The earth is a very big place.
Yes, it may be growing a bit smaller. (Google “shrinking globe” and you’ll find dozens of essays about how interconnected we all are.) But world history projects reveal just how illusory this globalization is. Each country, each region, each town has its own story. Weaving the stories together into one can feel like writing the definitive account of a devastating multi-generational family argument: You’re not going to do anyone’s version of the quarrel complete justice.
In world histories, every narrative thread distorts some other part of the story. A chronicle that does a marvelous job with Europe warps the Asian past (the Durants); an account that fairly treats the development of East and West leaves out human personality (J. M. Roberts); a tale that balances human interest with political and military developments ignores culture and the arts (that would be me).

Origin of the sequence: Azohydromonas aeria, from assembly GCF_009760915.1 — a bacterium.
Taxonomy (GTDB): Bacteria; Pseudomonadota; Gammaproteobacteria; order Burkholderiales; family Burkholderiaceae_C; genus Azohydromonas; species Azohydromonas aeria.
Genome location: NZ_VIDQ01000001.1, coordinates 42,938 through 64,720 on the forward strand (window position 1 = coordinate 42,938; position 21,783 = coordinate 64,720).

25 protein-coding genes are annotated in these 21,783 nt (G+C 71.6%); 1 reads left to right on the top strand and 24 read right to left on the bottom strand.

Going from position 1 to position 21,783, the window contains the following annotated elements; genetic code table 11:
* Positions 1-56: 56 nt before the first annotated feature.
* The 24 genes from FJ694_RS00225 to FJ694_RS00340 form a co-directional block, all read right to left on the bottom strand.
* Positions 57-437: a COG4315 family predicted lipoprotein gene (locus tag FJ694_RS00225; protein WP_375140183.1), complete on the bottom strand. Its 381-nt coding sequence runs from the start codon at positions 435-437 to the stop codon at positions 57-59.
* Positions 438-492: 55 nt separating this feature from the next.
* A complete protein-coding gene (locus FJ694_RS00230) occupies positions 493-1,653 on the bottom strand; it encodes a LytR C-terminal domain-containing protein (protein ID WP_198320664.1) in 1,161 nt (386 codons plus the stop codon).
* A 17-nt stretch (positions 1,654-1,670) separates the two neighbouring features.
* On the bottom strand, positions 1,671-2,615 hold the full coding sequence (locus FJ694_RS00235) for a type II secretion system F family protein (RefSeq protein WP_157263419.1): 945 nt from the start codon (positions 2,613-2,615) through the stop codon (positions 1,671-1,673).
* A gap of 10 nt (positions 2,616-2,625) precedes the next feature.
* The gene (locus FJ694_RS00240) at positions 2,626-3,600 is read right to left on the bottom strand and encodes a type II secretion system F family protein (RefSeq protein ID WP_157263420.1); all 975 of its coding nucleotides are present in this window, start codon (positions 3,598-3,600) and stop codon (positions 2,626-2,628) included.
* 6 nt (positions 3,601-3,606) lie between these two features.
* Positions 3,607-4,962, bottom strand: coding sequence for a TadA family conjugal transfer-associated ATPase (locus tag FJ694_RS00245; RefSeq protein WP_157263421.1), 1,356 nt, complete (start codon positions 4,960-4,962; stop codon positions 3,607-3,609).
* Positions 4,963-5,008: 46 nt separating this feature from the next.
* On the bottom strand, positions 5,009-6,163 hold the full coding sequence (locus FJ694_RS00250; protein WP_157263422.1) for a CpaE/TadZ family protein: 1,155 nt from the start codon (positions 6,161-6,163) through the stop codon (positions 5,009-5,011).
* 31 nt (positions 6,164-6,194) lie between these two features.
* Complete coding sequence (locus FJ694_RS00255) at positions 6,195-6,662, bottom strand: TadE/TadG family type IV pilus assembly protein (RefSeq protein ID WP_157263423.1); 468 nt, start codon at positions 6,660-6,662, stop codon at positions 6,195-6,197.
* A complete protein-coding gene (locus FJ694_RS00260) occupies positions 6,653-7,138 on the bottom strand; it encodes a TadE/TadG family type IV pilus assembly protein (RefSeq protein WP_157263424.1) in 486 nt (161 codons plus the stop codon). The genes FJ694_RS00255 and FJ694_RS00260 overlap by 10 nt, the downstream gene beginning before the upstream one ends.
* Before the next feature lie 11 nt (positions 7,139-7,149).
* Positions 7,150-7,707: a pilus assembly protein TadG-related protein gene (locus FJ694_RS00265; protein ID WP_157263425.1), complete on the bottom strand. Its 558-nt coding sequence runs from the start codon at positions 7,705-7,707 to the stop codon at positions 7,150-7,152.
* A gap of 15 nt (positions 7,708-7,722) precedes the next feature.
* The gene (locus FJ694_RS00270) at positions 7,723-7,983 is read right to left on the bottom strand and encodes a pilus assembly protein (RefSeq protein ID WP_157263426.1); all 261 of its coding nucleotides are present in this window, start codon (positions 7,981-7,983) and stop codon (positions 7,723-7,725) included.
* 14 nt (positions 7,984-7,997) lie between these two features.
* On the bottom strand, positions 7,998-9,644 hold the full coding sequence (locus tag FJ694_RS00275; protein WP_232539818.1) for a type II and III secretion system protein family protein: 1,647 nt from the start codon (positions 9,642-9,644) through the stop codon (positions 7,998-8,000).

Peter Frankopan joins the world history effort with The Silk Roads: A New History of the World. His particular narrative thread traces the encounters of Western and Eastern goods, ideas, and people, as European nations push eastward along the multiple trade routes leading to Asia and Eastern cultures do the same, pointing west; the “Middle East” becomes the matrix where the two collide.
So Frankopan’s version of world history begins when Alexander conquers Persia, opening up the trade routes between the two halves of the known world and producing a “vibrancy of cultural exchange” that allows “ideas, themes and stories [to course] through the highways, spread by travellers, merchants, and pilgrims.” As he progresses (rapidly) through the centuries, his chapters are structured not around particular events but around dynamic processes that span multiple nations and change them all: the diffusion of Christianity throughout the Roman Empire and its headlong crash into the Persian border (“The Road to a Christian East”); …
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